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Streaming subscribers and revenues hit new heights this past year. Label valuations climbed. Song catalogs from artists including Bruce Springsteen and Neil Young were purchased for record sums. Yet in the midst of this booming music economy, many artists felt that they were not receiving their fair share of the rewards.
In 2022, that will change. As pressure mounts from fans and rival services that offer a different model for payment, streaming music stalwarts will begin to change how the billions in streaming revenues get divvied up to benefit emerging musicians and bands with the most dedicated fans.
If you thought that the $10 you pay each month for Spotify or Apple Music flows to the artists you listened to most, you’d be wrong. The money each user pays for streaming goes into one big pot. A major portion of those dollars go to rightsholders to cover the use of the recording music and compositions thus establishing the revenue pool for the month.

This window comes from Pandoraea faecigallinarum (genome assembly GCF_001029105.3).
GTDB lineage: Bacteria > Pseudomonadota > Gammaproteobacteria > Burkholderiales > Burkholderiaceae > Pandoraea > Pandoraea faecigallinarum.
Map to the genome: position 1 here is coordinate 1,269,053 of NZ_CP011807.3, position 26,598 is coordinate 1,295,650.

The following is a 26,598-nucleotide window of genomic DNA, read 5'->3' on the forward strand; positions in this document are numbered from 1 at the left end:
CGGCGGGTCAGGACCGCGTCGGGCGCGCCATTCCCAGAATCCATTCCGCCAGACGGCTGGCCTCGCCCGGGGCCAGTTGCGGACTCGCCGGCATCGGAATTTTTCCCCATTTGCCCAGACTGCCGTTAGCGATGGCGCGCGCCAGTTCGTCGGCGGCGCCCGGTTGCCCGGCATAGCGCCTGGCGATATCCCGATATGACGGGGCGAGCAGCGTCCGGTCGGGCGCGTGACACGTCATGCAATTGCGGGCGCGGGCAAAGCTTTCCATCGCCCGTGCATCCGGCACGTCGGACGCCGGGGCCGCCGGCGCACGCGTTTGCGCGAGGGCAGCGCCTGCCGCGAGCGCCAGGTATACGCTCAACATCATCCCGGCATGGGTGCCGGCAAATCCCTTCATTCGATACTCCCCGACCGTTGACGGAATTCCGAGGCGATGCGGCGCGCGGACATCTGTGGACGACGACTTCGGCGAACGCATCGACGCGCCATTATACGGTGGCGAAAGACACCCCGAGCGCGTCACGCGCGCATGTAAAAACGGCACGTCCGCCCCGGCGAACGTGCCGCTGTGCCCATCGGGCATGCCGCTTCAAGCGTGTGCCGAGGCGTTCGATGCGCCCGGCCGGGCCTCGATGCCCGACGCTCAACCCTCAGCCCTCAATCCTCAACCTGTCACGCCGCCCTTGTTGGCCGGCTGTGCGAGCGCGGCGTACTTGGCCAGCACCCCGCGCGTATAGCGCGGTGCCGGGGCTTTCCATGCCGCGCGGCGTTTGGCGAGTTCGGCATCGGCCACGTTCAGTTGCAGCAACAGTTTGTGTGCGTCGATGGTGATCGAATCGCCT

That pool is then divided up on a “pro-rata” basis using the collective listening history of all users. If half of all plays this month were Adele songs, then Sony Music would receive 50% of the record label share of the pool and would pay her based on their mutual contract terms. The “bottom line” (pun intended) is that the amount of money paid for each play is a result of an algorithm. It varies from month-to-month based on usage patterns. An emerging band unknown to virtually all the hundreds of millions of streaming subscribers might have 100 devoted fans who listen to their songs and only their songs repeatedly. Under the current system, that band would receive almost none of the thousands of dollars their fans pay annually because their listening is outweighed by the billions of plays from all the other users. If every subscriber found this month’s Netflix movies boring and decided to listen to more music instead, that emerging band’s per-play rate would decline.